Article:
Touching an object activates a nerve - something that can be observed by scientists.

Scientists can also trace the resulting "signal" through your nerves to your brain. They may know which portion of the brain is activated.

The next step is to think about the thing you just touched.

Does this process generate something physical that scientists can detect? Or is though, so far, "invisible"?

To put it another way, do scientists know what "thought" is made of?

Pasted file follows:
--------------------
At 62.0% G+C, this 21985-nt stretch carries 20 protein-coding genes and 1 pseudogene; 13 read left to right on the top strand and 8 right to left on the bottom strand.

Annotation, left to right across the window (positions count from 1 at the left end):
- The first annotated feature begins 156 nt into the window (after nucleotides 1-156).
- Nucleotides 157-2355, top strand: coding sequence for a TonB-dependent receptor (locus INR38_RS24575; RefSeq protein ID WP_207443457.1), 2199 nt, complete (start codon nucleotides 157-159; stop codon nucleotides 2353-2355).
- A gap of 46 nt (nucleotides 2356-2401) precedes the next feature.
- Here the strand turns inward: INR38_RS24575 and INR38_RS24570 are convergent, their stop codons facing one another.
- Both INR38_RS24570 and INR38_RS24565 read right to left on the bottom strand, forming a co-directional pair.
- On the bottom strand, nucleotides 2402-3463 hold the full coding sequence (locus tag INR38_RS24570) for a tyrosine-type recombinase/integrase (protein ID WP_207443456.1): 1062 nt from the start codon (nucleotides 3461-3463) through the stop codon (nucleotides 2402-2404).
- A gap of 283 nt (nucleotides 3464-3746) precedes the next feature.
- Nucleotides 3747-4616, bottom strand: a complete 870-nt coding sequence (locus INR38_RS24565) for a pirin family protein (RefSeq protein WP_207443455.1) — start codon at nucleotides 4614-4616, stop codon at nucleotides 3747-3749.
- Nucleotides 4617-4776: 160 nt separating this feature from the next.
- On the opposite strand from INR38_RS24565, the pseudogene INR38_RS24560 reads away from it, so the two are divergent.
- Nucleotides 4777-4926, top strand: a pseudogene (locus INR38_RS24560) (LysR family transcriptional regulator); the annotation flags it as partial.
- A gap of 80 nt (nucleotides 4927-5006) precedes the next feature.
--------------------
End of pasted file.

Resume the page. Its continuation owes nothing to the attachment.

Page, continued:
Depending on the technique used, the short answer is yes. For those of us who have been in the field for a long time, questions like this bring up memories of articles or seminars we have seen, but we really have to sift through a lot of non-digitized articles to find it. Although I will have to do some searching to find it, there is a beautiful article using voltage clamping in very skilled fighter pilots where the author suggested (accurately IMO) a graphic representation of the formation of a thought. (I realize that without references, it is still hearsay, but perhaps someone else will recognize the details & be able to fill in the gaps more quickly.) But I will try to find the article and post the details.


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